One of the things that the C# team does occaisionally is hold an appweek, where we take a week out of our schedules and devote it solely to using our product to build apps. For the last week or so, there's been a QA appweek that the PMs have been participating in, and we're organized into 8 or so teams.

The reason I called it “appweak” is that I've only been able to spend, at best, 50% of my time devoted to appweek, which means my contribution has been fairly modest. Our team has been using the profiling apis to do some program visualization (function stack, exception behavior, memory behavior, etc.). Other teams have their own projects, with at least one team doing a game (a Berzerk clone, IIRC).

Why do I mention this? Well, to explain a bit how we test our products, and to tell you that I think you're going to be pretty happy with Whidbey - it has some nice advances that make writing code a fair bit easier.

[Update] Jack asked how we decide what kinds of apps we write, and whether we target specific feature areas.

The apps are nearly always chosen by the teams. Sometimes we give them guidance on what kind of app they write, but my experience is that it's better to just let the teams guide themselves. Our goal is to use the product the way we expect our customer to use it, which for us meant using source code control, the new build system, and training ourselves to use refactoring

Comments (9)

  1. Now that’s a good idea, I’m convinced that my current project would have been better off if the devs had been forced to build a product on top of our services.

  2. Jack Mayhoff [MSFT] says:

    How many of those apps end up useful and on http://toolbox ?

    Do you have it free for all anything goes or do you have goals for this appweek like application themes?

  3. Jack Mayhoff [MSFT] says:

    Applicaiton themes like "User Controls" or "Refactoring" or "interop" etc.

  4. aBlogByGus says:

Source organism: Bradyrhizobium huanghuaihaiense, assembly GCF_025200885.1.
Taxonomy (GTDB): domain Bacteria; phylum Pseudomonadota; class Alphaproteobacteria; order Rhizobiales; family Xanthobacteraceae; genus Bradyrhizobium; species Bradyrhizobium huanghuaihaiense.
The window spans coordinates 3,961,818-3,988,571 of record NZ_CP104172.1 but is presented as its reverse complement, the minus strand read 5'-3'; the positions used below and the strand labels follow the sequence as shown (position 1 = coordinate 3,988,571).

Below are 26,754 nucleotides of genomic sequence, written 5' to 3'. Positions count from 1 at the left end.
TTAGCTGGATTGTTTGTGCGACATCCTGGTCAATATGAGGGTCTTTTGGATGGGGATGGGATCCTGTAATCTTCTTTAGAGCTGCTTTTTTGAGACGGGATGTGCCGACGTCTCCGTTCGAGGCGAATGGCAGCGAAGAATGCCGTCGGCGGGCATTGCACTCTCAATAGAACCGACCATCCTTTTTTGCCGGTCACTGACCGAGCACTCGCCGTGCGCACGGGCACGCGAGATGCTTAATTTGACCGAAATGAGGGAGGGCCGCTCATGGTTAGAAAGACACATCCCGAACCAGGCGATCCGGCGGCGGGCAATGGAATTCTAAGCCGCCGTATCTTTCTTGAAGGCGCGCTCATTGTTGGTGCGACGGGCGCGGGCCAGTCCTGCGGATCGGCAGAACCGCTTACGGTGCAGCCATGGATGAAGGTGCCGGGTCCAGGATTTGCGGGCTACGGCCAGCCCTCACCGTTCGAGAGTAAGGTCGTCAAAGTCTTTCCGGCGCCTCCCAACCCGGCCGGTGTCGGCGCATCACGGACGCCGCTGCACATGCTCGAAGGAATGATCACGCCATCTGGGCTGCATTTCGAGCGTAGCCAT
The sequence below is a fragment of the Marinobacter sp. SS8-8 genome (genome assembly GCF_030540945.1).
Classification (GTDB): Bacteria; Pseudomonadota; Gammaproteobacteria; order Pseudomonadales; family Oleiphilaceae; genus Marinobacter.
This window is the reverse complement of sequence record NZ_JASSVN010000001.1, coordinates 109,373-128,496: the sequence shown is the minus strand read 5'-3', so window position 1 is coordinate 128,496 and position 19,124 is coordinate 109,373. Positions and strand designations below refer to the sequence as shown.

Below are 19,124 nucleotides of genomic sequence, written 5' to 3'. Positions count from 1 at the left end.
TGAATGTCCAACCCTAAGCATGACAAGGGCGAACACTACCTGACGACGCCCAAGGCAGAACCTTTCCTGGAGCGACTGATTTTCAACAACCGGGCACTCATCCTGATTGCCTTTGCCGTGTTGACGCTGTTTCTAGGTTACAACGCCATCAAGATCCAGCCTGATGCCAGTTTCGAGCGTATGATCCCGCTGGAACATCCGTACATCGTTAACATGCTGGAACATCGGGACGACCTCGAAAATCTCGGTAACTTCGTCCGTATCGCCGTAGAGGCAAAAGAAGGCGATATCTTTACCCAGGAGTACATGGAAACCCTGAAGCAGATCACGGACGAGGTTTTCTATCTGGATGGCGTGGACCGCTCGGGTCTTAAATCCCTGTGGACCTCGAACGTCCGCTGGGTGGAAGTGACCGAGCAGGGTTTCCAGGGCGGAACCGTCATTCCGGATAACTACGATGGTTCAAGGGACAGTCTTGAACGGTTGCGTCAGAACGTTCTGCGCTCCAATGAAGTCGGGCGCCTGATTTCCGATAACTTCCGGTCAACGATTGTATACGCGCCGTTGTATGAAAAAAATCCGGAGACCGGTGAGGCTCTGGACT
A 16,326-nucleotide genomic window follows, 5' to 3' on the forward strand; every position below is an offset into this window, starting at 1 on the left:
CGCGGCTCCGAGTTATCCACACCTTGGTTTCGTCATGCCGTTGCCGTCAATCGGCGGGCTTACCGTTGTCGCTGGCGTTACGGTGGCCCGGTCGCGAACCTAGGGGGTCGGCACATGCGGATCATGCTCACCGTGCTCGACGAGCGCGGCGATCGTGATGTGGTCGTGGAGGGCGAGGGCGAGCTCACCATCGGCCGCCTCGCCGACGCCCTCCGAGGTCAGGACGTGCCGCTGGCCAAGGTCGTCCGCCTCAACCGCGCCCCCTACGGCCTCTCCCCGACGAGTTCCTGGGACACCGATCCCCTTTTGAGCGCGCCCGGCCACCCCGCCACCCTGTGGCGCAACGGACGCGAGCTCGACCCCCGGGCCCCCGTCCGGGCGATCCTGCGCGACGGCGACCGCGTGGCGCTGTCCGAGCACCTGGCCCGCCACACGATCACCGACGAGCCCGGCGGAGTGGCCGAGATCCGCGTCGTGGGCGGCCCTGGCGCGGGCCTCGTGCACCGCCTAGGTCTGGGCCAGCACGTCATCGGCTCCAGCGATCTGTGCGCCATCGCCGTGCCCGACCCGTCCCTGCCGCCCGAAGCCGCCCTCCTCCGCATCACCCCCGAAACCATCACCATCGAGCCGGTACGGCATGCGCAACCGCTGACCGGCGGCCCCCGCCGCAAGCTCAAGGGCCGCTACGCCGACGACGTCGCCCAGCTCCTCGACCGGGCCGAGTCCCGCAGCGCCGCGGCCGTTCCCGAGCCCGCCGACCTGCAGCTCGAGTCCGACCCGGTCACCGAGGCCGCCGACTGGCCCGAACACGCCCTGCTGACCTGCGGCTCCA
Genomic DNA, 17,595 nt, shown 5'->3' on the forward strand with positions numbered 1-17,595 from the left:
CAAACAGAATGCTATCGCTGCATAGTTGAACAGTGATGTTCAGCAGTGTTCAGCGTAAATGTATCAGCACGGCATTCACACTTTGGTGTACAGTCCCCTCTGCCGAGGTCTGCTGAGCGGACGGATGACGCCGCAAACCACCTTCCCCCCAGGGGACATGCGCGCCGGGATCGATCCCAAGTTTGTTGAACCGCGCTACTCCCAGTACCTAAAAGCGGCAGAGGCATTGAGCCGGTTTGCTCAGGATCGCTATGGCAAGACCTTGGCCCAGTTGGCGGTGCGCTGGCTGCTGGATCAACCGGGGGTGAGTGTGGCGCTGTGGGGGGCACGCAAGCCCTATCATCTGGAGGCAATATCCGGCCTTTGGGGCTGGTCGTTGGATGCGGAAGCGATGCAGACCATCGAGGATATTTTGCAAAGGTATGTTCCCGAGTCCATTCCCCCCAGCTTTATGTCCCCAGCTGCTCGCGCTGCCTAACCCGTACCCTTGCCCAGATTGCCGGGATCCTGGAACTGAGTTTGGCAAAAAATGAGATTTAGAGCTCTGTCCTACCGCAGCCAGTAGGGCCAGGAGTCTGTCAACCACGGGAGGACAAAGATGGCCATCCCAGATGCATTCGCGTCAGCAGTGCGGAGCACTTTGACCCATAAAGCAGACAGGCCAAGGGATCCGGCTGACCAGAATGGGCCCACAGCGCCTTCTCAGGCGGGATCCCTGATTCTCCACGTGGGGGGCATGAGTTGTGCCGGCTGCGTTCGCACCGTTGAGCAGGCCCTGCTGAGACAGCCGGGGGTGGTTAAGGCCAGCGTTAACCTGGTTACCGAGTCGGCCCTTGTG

Twas fun. Today marked the end of the AppWeek I mentioned a few weeks ago. It would be fair to say I’m tired and need some serious rest. It pretty much went like most of the other AppWeeks I’ve participated in. It was a great time by all, a learning experience, a chance to really test drive the product we’ve been working on, and lots and lots of long hours. Several days went from 9am-4am for me this time around and there were a few of the guys who ended up pulling 2-3 all-nighters in the week. But in the end it’s all worth it. We found plenty of issues that we might not have found through our regular testing and a lot of us realized just how good Whidbey is going to be. It’s great to be able to use the new compiler features in a real project. The IDE is a huge step forward with all the new Intellisense support and refactoring features. I never realized how useful features like refactoring would be in my coding, but I’m definitely hooked now. I was on the team that developed the Berzerk clone that Eric mentioned in his AppWeek entry. Berzerk, for those who have never heard of it, was an Atari 2600 game and coin-op game back around 1982. Our clone added a few things to the original, the most notable being multi-player network support and a level editor. But we also didn’t get to do several of the original’s features such as Evil Otto. But if we spend a few more hours on it we’d be able to add the remaining features. Chances of that happening now are a bit slim as Appweek is great and all but it sure has a way of causing a bunch of work to pile up for the post-Appweek hangover. One of the coolest apps developed this time around by another team was ‘OfficeQuest’. It’s primary use is to give you exact directions and the shortest route from one office on the Microsoft campus to another. Using an A* implementation they pulled off a sweet app that gives you step by step instructions. If you’ve ever found yourself (lost) in building 8, you’d know this app could save you a ton of time. Other apps included a couple more games (e.g. a Wormz clone and a 3D BattleBots simulation), a .NET profiler type of application, an internet chat system (that accepted copy/paste of files, text from Word documents, and code straight out of the VS editor that maintained formatting and color), and an ASP .NET website that was a shared calendar of sorts for Seattle events. Off to sleep now….

  5. Ivana Vackoff [MSFT] says:

    Jesus Gus, havnt you ever heard of puncuation, paragraphs and so on. Surely you dont expect us to read that in its current form. Now go back to your desk and write it out again 100 times properly.

  6. Mark Levison says:

    Suggestion for an AppWeek project:

    Having had a lot of trouble developing and deploying Smart Client (aka no touch deployment), it would be great if more MS people tried building them.

  7. .. says:

    It would be fun to watch them try to make a setup package within VS.NET and also have prerequisites of other setup packages 😀

    Now that I think would be comedy gold.

Skip to main content